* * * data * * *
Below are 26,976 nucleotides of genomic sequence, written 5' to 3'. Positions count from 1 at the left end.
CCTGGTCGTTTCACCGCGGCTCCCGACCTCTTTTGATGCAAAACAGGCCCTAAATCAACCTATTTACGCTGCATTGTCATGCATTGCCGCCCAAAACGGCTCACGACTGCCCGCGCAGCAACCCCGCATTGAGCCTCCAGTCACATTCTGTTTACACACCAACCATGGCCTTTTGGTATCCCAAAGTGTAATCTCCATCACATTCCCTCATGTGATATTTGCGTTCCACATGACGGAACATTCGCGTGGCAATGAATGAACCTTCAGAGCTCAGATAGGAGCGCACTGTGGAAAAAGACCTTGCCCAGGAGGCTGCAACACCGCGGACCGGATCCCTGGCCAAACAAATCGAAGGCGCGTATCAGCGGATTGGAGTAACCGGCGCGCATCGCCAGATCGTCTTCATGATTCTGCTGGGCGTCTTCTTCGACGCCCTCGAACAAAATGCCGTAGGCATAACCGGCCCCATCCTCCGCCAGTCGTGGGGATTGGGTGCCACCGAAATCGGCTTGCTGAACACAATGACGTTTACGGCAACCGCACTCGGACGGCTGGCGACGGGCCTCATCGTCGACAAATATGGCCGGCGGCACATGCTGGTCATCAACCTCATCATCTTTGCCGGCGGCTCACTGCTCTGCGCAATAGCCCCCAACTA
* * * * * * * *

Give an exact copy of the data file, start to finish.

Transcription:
Below are 26,976 nucleotides of genomic sequence, written 5' to 3'. Positions count from 1 at the left end.
CCTGGTCGTTTCACCGCGGCTCCCGACCTCTTTTGATGCAAAACAGGCCCTAAATCAACCTATTTACGCTGCATTGTCATGCATTGCCGCCCAAAACGGCTCACGACTGCCCGCGCAGCAACCCCGCATTGAGCCTCCAGTCACATTCTGTTTACACACCAACCATGGCCTTTTGGTATCCCAAAGTGTAATCTCCATCACATTCCCTCATGTGATATTTGCGTTCCACATGACGGAACATTCGCGTGGCAATGAATGAACCTTCAGAGCTCAGATAGGAGCGCACTGTGGAAAAAGACCTTGCCCAGGAGGCTGCAACACCGCGGACCGGATCCCTGGCCAAACAAATCGAAGGCGCGTATCAGCGGATTGGAGTAACCGGCGCGCATCGCCAGATCGTCTTCATGATTCTGCTGGGCGTCTTCTTCGACGCCCTCGAACAAAATGCCGTAGGCATAACCGGCCCCATCCTCCGCCAGTCGTGGGGATTGGGTGCCACCGAAATCGGCTTGCTGAACACAATGACGTTTACGGCAACCGCACTCGGACGGCTGGCGACGGGCCTCATCGTCGACAAATATGGCCGGCGGCACATGCTGGTCATCAACCTCATCATCTTTGCCGGCGGCTCACTGCTCTGCGCAATAGCCCCCAACTA